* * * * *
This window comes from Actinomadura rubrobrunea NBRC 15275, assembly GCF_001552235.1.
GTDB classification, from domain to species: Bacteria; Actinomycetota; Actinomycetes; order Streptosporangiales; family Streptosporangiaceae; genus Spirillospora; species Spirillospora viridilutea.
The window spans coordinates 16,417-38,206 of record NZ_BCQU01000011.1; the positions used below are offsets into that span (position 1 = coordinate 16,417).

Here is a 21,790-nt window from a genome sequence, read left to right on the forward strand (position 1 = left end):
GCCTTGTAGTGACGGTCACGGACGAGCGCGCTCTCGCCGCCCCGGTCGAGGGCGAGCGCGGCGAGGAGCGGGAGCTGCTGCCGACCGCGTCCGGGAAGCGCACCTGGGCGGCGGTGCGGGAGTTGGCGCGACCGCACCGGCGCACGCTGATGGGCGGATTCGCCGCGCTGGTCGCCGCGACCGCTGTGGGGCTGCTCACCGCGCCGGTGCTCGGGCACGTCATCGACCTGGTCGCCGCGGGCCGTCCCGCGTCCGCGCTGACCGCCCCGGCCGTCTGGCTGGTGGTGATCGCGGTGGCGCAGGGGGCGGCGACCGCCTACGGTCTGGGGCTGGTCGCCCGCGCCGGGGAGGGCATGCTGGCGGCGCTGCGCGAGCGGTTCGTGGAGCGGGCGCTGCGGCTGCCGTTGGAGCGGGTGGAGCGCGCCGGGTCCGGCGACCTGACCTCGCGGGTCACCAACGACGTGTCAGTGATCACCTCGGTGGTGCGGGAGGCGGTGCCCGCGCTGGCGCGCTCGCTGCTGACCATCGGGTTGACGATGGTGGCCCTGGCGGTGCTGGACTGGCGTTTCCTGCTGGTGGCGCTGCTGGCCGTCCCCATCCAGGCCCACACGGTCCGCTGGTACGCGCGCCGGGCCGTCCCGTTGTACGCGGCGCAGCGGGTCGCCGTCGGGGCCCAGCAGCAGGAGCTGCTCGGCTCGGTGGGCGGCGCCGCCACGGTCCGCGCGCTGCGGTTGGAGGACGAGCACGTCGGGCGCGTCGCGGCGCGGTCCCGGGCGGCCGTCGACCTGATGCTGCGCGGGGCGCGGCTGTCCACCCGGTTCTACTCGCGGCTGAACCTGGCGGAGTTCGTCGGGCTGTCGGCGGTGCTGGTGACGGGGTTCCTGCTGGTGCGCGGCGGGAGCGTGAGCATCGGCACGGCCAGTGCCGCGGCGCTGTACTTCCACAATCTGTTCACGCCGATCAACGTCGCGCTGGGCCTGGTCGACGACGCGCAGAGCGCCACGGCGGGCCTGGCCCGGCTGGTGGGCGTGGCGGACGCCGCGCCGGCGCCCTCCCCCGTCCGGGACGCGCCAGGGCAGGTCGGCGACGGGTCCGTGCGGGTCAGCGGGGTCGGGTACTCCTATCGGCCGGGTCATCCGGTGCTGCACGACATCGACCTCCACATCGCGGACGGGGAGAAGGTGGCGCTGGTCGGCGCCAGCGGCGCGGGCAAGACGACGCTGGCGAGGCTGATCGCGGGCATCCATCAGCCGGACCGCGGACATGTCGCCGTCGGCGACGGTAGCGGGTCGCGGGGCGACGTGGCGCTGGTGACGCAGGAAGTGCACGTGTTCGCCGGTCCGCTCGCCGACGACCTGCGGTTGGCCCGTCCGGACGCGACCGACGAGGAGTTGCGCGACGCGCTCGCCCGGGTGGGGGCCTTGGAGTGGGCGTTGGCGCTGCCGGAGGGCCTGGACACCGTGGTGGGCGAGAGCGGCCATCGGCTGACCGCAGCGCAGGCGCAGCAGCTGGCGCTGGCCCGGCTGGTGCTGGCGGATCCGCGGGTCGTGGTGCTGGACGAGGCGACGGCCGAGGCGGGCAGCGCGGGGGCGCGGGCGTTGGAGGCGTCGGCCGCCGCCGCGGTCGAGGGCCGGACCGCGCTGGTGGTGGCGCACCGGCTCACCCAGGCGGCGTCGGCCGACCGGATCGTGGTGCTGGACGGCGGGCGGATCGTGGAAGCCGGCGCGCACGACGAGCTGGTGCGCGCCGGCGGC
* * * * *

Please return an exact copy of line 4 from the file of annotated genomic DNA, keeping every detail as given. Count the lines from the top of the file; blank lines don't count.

Here is a 21,790-nt window from a genome sequence, read left to right on the forward strand (position 1 = left end):